The Pink Stuff has been named a miracle product for a reason, with thousands of people praising its adaptable yet thorough cleaning abilities online – we were equally impressed by the variety of things you can clean with The Pink Stuff. The original cleaning paste is perfect for cleaning a range of areas around the home, from getting rid of hard water stains, to cleaning stainless steel sinks, and cleaning glass shower doors without streaks. I would not leave my cleaning cabinet without it!
9. A clothes shaver
Trying to remove lint from clothes can be tricky, especially if lint bobbles are caused by partially broken and tangled fibers on clothes. A clothes shaver, like this one from Walmart, has become a lifesaver for our content editor, Zara Stacey. 'These handy fabric shavers are ideal for quickly and safely removing the excess lint from your clothes without the risk of damaging the fabric or cutting your hand on a razor,’ she says. ‘Recommended to me by a friend, a shaver or “debobbler” also helps to contain any of the loose bits of thread making cleaning up much simpler too.’
10. Watering globes
There is no denying that decorating with plants elevates a space, but even the best low-maintenance indoor plants need regular watering to keep them healthy. Watering globes, easily found at Walmart and suggested by our senior content editor and resident gardening expert, Holly Crossley, could be the solution if you can’t keep track of when to water your plants.
‘Watering globes are ideal for busy plant parents as they only need refilling once every one to two weeks, and gradually water your plants as and when the roots demand,’ she explains. ‘This can help to prevent both under- and over-watering, mitigating the worry around how often you should be watering houseplants to keep them fresh and green.’
11. Perfume decanters
When you are organizing makeup and fragrances or packing for a trip, large, bulky perfume bottles often get in the way. But what do you do if the sculptural containers are too awkwardly shaped to fit nicely in makeup organizers?
Refillable perfume cases such as these from Amazon, suggests Jo Bailey, deputy editor, print. ‘These have been a game changer for me when it comes to storing and carrying my favorite perfumes and fragrances around – especially when traveling,’ she says. ‘They are simple to fill up from your existing perfume bottles and can be nicely tucked away inside your bag or vanity organizers. This allows you to keep your larger bottles tucked away nicely in a secure, organized spot out of direct sunlight to keep them smelling their best for longer.’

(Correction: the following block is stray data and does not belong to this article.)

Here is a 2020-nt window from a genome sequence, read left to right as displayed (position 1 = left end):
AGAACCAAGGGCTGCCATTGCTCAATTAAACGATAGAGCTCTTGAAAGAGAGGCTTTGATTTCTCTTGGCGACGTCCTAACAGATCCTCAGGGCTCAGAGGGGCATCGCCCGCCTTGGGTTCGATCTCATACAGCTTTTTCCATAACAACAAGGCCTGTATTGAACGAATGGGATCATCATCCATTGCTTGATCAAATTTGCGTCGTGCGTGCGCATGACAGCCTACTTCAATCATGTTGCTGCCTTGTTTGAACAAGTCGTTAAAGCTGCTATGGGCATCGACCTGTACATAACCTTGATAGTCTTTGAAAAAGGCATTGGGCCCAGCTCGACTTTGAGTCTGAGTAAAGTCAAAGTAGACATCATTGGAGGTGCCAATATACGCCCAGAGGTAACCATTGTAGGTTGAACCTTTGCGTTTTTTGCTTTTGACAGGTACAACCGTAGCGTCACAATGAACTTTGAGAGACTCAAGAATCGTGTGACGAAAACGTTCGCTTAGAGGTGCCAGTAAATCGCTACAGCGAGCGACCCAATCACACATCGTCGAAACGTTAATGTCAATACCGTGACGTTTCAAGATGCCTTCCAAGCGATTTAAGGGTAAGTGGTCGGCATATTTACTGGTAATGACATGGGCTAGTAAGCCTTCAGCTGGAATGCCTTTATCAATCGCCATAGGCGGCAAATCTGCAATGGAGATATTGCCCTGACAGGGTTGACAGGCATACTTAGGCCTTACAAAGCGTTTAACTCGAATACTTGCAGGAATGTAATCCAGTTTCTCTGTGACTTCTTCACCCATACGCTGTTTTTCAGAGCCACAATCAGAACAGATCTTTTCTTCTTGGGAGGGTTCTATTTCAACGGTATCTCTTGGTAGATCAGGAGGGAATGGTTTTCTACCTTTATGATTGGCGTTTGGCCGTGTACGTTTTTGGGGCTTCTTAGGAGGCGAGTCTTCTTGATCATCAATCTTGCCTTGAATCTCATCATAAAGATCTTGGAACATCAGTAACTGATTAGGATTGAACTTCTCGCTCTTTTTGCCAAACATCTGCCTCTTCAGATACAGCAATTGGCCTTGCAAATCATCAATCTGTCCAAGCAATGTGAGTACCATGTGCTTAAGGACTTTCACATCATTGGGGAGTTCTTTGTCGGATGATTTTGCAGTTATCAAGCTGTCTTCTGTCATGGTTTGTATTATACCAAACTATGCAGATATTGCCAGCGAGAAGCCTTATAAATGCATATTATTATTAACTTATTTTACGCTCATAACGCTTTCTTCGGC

12. Egg Poaching Cups
Making the perfect eggs is a skill that many home cooks pride themselves on. If you are short on time, however, then something as simple as an egg poaching cup can help to get your eggs right every time – come breakfast or brunch. 'My mum gave me an egg poaching cup when I first moved out/ I've had it for years and use it pretty much weekly!' shares Louise Oliphant, eCommerce editor for Homes & Gardens. 'It helps hold all the egg goodness in place as you're poaching and leaves you with a perfectly round egg after a few minutes. Simple, but essential.'
Our Problem-Solving Editors
Lucy Searle has written about interiors, property and gardens for over 30 years, starting within the interiors departments of women's magazines before switching to interiors-only titles in the mid-1990s. In 2018, Lucy took on the role of Global Editor in Chief for Realhomes.com, taking the site from a small magazine add-on to a global success. She was asked to repeat that success at Homes & Gardens, where she has also taken on the editorship of the magazine, which is the UK's oldest interiors magazine at 103 years old. Lucy is a serial renovator and also owns rental properties in the UK and Europe, so brings first-hand knowledge to the subjects she oversees.
As Head of eCommerce, Alex makes sure our readers find the right information to help them make the best purchase. At a time when it can be tricky to know what's what, and when budgets are tighter than ever, helping readers to find the right products to make their lives a little easier is a genuine passion.
Jen is the Deputy Editor (Digital) of Homes & Gardens online. Before starting this position, she had completed various interior design courses at KLC Design School, as well as working across Ideal Home, LivingEtc, 25 Beautiful Homes and Country Homes & Interiors as an interiors writer.
Millie Hurst is Section Editor at Homes & Gardens, overseeing the Solved section, which provides readers with practical advice for their homes. Millie has written about and tried out countless cleaning and DIY hacks in the six years since she became a journalist, and has worked in both London and New York.
Megan is the News and Trends Editor at Homes & Gardens. She first joined Future Plc as a News Writer across interiors titles, including Livingetc and Real Homes. As the News Editor, she often focusses on emerging microtrends, sleep and wellbeing stories, and celebrity-focused pieces. Before joining us, Megan worked as a News Explainer at The Telegraph, following her Masters in International Journalism.
I joined Homes & Gardens in February 2022 as a Content Editor. After studying English Literature at University, I have worked as an Ecommerce Website Editor, Content Writer and Buying Intern at multiple independent businesses within the luxury retail and lifestyle sectors. My role at Homes & Gardens unites my love, experience and passion for the world of design and desire to create inspiring written content. In terms of my own personal style, I'm a huge lover of color and pattern, I especially love a pastel color scheme. I also enjoy nothing more than discovering new trends, brands and products, whether that be in fashion, interior design or lifestyle – my wish list of new things to buy is never-ending.
Holly is a former allotment keeper and professional gardener. She now spends her time tending to her many houseplants and writing about gardens and outdoor living for Homes & Gardens.
Jo Bailey is Deputy Editor of Homes & Gardens, overseeing all features for the print edition. Before joining Future PLC, she worked as an interior stylist for over ten years, specializing in commercial photo shoots for luxury clients such as; Design Centre Chelsea Harbour, Christopher Farr Cloth and Heal's. She has worked with Homes & Gardens for over a decade, having styled and produced editorial shoots and events over the years.